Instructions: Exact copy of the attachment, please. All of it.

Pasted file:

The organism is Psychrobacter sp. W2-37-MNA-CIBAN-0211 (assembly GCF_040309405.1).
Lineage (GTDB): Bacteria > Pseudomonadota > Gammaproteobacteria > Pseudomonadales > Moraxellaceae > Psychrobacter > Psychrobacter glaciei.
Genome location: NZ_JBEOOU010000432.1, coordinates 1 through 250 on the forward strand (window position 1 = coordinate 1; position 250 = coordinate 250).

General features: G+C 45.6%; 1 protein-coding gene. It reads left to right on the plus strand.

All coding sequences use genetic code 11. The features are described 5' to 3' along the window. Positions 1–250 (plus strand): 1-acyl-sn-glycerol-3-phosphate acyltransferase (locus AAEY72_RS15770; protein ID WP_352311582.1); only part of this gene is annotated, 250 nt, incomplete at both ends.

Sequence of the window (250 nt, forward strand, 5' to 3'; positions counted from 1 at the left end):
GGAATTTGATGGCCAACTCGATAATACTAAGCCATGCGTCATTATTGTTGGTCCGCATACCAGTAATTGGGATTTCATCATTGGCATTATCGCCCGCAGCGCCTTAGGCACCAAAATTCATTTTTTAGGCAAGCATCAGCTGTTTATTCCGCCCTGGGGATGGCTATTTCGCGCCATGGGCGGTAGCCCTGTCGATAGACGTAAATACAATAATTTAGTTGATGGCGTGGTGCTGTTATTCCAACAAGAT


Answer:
The organism is Psychrobacter sp. W2-37-MNA-CIBAN-0211 (assembly GCF_040309405.1).
Lineage (GTDB): Bacteria > Pseudomonadota > Gammaproteobacteria > Pseudomonadales > Moraxellaceae > Psychrobacter > Psychrobacter glaciei.
Genome location: NZ_JBEOOU010000432.1, coordinates 1 through 250 on the forward strand (window position 1 = coordinate 1; position 250 = coordinate 250).

General features: G+C 45.6%; 1 protein-coding gene. It reads left to right on the plus strand.

All coding sequences use genetic code 11. The features are described 5' to 3' along the window. Positions 1–250 (plus strand): 1-acyl-sn-glycerol-3-phosphate acyltransferase (locus AAEY72_RS15770; protein ID WP_352311582.1); only part of this gene is annotated, 250 nt, incomplete at both ends.

Sequence of the window (250 nt, forward strand, 5' to 3'; positions counted from 1 at the left end):
GGAATTTGATGGCCAACTCGATAATACTAAGCCATGCGTCATTATTGTTGGTCCGCATACCAGTAATTGGGATTTCATCATTGGCATTATCGCCCGCAGCGCCTTAGGCACCAAAATTCATTTTTTAGGCAAGCATCAGCTGTTTATTCCGCCCTGGGGATGGCTATTTCGCGCCATGGGCGGTAGCCCTGTCGATAGACGTAAATACAATAATTTAGTTGATGGCGTGGTGCTGTTATTCCAACAAGAT